5. Put another book on top to help flatten the bulge.

 

Tip: Did you know that conservators used small amounts of refined sturgeon’s glue to stabilize the detaching paint from Van Gogh’s A Wheat Field, with Cypresses? They also used a low-pressure lining table, which provided suction, humidity, and warmth during the process.

 

Treating Degraded or Weakened Canvas 

 

There are a number of methods that can be used to treat degraded or weakened canvas. Let’s start with the “striplining” method.

 

Striplining Method

 

The most common treatment for a very degraded or weakened canvas is full or partial lining, says Smith. Because a weak canvas may only be weak around the edges where there is stress at the edge of the stretcher bar, he says, only the edges are strengthened. This is known as “striplining.” This process does not involve any major treatment to the center of the painting.

 

1. The method uses ethylene vinyl acetate copolymer adhesive—incorporating microcrystalline waxes, such as BEVA 371. A lining that uses such an adhesive requires heat and is normally applied on a flat, heated metal surface known as a hot table, says Smith.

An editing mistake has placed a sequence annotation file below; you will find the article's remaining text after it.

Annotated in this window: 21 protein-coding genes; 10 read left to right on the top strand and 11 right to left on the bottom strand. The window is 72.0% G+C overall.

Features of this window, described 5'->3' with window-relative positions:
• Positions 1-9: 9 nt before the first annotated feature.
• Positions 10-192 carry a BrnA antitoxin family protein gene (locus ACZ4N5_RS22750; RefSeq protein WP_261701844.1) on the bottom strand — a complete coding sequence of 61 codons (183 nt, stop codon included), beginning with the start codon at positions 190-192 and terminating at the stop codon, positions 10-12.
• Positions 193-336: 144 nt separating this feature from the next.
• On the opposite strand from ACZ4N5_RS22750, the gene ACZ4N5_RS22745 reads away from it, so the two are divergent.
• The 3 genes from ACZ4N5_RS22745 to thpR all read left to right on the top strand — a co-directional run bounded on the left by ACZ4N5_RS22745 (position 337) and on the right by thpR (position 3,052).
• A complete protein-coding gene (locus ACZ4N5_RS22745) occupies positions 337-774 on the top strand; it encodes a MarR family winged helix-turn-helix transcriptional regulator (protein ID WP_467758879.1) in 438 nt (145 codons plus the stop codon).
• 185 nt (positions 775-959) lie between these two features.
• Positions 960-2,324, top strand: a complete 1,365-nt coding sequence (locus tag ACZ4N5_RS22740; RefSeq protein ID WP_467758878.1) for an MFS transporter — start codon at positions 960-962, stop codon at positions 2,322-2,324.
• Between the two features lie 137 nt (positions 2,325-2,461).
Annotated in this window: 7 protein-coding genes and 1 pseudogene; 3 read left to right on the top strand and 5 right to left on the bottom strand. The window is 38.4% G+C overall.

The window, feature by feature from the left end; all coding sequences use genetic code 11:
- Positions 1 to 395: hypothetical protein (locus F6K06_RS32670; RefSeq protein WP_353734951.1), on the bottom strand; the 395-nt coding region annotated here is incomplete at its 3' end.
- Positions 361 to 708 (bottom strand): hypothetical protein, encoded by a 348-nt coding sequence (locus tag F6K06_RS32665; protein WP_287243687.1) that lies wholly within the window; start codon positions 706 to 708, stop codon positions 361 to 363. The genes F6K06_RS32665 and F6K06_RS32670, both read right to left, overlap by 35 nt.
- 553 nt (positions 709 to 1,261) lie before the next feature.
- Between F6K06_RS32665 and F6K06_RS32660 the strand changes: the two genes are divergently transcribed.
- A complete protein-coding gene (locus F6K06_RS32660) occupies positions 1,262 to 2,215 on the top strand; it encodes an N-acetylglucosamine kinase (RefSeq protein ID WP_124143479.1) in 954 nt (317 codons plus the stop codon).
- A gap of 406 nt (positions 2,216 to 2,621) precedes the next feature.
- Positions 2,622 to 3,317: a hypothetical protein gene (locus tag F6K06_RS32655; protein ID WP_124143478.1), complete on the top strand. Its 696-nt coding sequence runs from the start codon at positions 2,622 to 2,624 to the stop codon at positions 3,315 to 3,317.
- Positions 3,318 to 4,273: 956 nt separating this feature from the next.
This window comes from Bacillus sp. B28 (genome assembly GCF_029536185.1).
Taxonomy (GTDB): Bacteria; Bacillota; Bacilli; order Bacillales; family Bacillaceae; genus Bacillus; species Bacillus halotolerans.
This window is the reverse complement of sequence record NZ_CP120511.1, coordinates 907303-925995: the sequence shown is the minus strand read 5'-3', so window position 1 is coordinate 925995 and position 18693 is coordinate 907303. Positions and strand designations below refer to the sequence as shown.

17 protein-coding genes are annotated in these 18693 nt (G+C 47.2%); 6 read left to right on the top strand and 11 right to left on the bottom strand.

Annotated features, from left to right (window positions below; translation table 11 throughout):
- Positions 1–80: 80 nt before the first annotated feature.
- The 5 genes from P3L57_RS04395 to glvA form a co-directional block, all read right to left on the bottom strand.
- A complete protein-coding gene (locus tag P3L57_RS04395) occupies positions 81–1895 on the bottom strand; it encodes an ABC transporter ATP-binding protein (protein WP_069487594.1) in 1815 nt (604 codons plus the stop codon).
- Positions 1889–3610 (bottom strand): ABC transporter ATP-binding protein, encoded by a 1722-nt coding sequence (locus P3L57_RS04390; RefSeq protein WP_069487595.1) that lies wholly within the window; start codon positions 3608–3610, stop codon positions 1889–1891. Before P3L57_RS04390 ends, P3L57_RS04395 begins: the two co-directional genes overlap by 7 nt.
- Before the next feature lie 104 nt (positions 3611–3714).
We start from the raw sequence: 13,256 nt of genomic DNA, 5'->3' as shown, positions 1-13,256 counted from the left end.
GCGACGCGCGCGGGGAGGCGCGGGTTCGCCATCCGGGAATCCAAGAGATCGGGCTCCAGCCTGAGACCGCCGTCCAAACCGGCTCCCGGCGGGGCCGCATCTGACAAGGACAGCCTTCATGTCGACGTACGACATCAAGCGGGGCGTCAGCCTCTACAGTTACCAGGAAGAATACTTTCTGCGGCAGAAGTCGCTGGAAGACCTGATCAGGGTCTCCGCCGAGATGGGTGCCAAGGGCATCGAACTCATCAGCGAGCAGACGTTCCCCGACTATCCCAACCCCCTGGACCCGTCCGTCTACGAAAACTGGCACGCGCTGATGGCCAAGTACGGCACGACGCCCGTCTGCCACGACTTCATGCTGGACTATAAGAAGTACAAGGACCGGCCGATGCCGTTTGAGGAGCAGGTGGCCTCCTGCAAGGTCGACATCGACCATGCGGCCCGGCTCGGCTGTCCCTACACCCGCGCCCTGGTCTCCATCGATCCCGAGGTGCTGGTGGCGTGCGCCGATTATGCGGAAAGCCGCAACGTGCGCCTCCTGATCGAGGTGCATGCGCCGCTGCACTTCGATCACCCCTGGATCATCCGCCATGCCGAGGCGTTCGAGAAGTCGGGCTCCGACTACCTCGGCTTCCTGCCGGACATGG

2. The painting is pre-stretched, as is the lining material, which may be the traditional linen, a glass fabric, or polyester sailcloth.

3. The BEVA adhesive is available as a thin, uniform film that can be peeled away from the backing sheet and placed between the back of the painting and the lining material.

4. The hot table activates the adhesive and a vacuum pressure brings the surfaces together.

 

Tip: In the early years of the process, too much pressure was used, says Smith, resulting in paintings with a corrugated texture. Since this was first noticed, the pressures have been considerably reduced.

 

Relining

 

During the relining process, the front surface of the painting is faced with tissue paper and glue to protect it, says Smith. In the case of relining (where the old degraded lining has to be taken off the back of the canvas), this facing is essential for its cushioning protection. It also holds the paint in the correct place on the painting in the event of delaminating.

 

An old lining is removed by being pulled off by hand in narrow strips. All traces of the old glue are removed from the back of the old canvas, either by very careful washing with warm water or by scraping with a utility knife.

 

If you’re looking for high quality canvas, you will find it at Fredrix Canvas. Fredrix proudly manufactures over three dozen styles of roll canvas, in over 175 different sizes ensuring the perfect surface for every artist, every project, & every occasion. Start shopping for Fredrix canvas today!

 

Sources

 

Mayer, Ralph. The Artist’s Handbook of Materials and Techniques. 5th ed. New York: Viking, 1991. Print.

 

Smith, Ray. “Conservation and Framing.” The Artist’s Handbook. 3rd ed. New York, NY: DK Pub., 2009. 330-31. Print.

Share now:Share on FacebookTweet about this on TwitterEmail this to someonePin on Pinterest